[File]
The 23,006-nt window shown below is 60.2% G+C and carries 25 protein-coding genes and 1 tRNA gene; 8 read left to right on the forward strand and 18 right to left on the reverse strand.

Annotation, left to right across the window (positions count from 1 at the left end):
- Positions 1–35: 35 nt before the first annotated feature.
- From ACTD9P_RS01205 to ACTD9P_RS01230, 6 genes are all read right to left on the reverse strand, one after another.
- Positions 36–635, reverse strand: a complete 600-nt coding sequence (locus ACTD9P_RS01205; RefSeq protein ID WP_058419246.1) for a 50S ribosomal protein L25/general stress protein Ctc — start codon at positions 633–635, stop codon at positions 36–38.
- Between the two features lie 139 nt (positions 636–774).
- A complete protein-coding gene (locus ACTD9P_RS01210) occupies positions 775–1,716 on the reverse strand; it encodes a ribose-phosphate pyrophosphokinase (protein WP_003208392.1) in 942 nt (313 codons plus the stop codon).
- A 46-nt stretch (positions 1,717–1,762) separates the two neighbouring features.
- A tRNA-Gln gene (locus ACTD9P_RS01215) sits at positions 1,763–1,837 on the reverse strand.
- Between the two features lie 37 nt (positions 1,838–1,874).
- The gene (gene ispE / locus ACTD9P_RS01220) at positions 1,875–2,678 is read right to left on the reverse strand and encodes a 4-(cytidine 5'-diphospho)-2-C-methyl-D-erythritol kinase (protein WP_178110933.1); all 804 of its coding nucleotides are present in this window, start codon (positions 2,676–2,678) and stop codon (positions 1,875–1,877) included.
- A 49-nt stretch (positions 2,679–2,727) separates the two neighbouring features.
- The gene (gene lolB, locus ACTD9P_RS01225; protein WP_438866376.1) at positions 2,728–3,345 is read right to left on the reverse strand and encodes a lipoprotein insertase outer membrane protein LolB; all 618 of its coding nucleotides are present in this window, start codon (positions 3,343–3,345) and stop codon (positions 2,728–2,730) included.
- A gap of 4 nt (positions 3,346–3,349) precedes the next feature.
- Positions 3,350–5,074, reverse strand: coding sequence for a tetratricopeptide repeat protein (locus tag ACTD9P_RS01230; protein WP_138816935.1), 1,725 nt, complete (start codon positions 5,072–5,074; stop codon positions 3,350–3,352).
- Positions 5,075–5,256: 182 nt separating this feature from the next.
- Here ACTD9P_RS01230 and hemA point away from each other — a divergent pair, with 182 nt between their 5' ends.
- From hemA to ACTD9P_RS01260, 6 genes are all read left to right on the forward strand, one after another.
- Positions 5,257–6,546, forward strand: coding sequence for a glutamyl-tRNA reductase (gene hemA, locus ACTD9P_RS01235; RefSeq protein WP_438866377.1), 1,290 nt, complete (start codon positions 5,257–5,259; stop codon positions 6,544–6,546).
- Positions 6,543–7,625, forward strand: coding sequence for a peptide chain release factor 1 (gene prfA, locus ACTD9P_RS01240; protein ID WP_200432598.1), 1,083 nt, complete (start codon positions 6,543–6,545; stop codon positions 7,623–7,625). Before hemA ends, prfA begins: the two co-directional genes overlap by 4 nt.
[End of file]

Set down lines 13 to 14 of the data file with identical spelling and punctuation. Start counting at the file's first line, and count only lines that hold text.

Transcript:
- The gene (gene lolB, locus ACTD9P_RS01225; protein WP_438866376.1) at positions 2,728–3,345 is read right to left on the reverse strand and encodes a lipoprotein insertase outer membrane protein LolB; all 618 of its coding nucleotides are present in this window, start codon (positions 3,343–3,345) and stop codon (positions 2,728–2,730) included.
- A gap of 4 nt (positions 3,346–3,349) precedes the next feature.